Skull Base Rep 2011; 1(2): 115-124
DOI: 10.1055/s-0031-1284206
© Thieme Medical Publishers

Posterior Fossa Neurenteric Cysts Can Expand Rapidly: Case Report

Francesco A.I. Priamo1 , Elpidio D. Jimenez2 , Ethan A. Benardete1
  • 1Department of Neurosurgery, SUNY Downstate Medical Center, Brooklyn, New York
  • 2Department of Pathology & Laboratory Medicine, Long Island College Hospital, Brooklyn, New York
Further Information

Publication History

Publication Date:
21 July 2011 (eFirst)

ABSTRACT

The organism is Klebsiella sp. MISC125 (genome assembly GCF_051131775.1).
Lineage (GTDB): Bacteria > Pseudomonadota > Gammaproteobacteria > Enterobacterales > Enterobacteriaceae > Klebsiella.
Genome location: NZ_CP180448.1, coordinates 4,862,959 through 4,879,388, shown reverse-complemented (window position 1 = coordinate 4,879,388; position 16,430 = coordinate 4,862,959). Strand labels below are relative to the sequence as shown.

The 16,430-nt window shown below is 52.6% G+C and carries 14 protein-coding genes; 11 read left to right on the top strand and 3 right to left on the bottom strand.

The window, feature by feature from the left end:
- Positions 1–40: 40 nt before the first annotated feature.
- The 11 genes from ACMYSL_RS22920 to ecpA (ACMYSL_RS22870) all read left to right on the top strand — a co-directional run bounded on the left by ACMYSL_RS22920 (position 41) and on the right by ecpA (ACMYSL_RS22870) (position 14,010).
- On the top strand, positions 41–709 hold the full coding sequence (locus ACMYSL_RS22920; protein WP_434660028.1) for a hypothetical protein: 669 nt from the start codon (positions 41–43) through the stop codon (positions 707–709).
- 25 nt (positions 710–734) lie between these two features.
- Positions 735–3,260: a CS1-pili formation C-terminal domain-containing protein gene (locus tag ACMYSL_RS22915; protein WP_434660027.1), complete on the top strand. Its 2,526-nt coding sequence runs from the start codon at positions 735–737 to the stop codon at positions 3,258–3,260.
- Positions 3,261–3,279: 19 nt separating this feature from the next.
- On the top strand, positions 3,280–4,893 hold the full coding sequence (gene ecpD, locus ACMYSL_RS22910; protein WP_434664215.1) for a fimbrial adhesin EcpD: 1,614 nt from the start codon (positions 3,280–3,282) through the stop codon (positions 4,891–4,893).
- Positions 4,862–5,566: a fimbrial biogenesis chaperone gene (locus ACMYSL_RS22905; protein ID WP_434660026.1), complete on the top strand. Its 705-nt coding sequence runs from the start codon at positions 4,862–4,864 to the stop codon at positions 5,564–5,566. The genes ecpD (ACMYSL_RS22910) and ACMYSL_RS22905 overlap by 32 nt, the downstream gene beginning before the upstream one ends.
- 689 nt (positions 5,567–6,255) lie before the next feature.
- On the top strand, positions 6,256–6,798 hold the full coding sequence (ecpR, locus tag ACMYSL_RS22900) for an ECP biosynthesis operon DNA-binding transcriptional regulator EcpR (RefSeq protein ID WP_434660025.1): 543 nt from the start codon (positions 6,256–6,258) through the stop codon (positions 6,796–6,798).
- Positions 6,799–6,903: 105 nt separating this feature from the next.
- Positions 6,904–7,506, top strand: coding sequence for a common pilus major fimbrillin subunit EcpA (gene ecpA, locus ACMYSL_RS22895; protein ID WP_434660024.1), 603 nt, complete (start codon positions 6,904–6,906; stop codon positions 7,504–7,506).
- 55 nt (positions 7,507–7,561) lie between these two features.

Neurenteric cysts are considered congenital lesions that may slowly expand over time. Although more commonly found in the spinal canal, they may be found intracranially, particularly in the posterior fossa. Here, we present an unusual case of a large, rapidly expanding histologically confirmed posterior fossa neurenteric cyst in a 53-year-old woman, who presented with quadriparesis. Computed tomography imaging done ~1.5 years before admission failed to demonstrate any obvious abnormality; however, the lesion had grown to 4 cm in maximal dimension at presentation with significant mass effect. The lesion was resected microsurgically using a retrosigmoid approach. The patient improved postoperatively and was neurologically intact at last follow-up. We could find no other documented case of marked, rapid expansion of a neurenteric cyst in the literature. We conclude that, although neurenteric cysts are thought to be congenital, they can undergo rapid expansion even in adults. The mechanism of expansion is unknown but may involve increased secretion, hemorrhage, or inflammation. We discuss the surgical management and review the literature in view of this surprising finding.